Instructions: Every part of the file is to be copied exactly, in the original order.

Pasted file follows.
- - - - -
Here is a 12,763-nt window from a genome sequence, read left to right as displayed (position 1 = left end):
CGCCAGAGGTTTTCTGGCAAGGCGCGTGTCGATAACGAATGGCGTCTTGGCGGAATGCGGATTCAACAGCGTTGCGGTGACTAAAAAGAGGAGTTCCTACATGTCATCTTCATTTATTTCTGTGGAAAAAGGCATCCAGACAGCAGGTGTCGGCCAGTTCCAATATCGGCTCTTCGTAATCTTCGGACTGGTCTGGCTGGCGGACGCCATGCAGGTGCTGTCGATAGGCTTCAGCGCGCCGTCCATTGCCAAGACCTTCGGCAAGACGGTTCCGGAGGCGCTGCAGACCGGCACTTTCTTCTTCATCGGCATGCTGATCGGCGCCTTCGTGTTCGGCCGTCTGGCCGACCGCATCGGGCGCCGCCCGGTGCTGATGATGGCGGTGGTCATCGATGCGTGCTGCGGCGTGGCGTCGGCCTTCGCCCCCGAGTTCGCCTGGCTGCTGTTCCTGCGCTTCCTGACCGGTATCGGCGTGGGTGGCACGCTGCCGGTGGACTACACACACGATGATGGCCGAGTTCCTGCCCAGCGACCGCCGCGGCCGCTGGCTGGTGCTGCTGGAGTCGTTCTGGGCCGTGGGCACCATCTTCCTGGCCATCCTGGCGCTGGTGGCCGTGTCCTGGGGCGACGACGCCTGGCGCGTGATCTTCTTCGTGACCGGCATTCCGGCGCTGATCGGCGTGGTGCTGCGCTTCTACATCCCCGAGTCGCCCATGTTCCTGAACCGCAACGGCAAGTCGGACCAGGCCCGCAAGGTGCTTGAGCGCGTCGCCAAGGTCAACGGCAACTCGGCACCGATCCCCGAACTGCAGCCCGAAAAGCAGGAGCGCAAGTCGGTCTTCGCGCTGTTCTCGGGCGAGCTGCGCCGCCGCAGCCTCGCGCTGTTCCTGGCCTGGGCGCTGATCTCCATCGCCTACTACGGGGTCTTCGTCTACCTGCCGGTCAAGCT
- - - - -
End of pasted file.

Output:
Here is a 12,763-nt window from a genome sequence, read left to right as displayed (position 1 = left end):
CGCCAGAGGTTTTCTGGCAAGGCGCGTGTCGATAACGAATGGCGTCTTGGCGGAATGCGGATTCAACAGCGTTGCGGTGACTAAAAAGAGGAGTTCCTACATGTCATCTTCATTTATTTCTGTGGAAAAAGGCATCCAGACAGCAGGTGTCGGCCAGTTCCAATATCGGCTCTTCGTAATCTTCGGACTGGTCTGGCTGGCGGACGCCATGCAGGTGCTGTCGATAGGCTTCAGCGCGCCGTCCATTGCCAAGACCTTCGGCAAGACGGTTCCGGAGGCGCTGCAGACCGGCACTTTCTTCTTCATCGGCATGCTGATCGGCGCCTTCGTGTTCGGCCGTCTGGCCGACCGCATCGGGCGCCGCCCGGTGCTGATGATGGCGGTGGTCATCGATGCGTGCTGCGGCGTGGCGTCGGCCTTCGCCCCCGAGTTCGCCTGGCTGCTGTTCCTGCGCTTCCTGACCGGTATCGGCGTGGGTGGCACGCTGCCGGTGGACTACACACACGATGATGGCCGAGTTCCTGCCCAGCGACCGCCGCGGCCGCTGGCTGGTGCTGCTGGAGTCGTTCTGGGCCGTGGGCACCATCTTCCTGGCCATCCTGGCGCTGGTGGCCGTGTCCTGGGGCGACGACGCCTGGCGCGTGATCTTCTTCGTGACCGGCATTCCGGCGCTGATCGGCGTGGTGCTGCGCTTCTACATCCCCGAGTCGCCCATGTTCCTGAACCGCAACGGCAAGTCGGACCAGGCCCGCAAGGTGCTTGAGCGCGTCGCCAAGGTCAACGGCAACTCGGCACCGATCCCCGAACTGCAGCCCGAAAAGCAGGAGCGCAAGTCGGTCTTCGCGCTGTTCTCGGGCGAGCTGCGCCGCCGCAGCCTCGCGCTGTTCCTGGCCTGGGCGCTGATCTCCATCGCCTACTACGGGGTCTTCGTCTACCTGCCGGTCAAGCT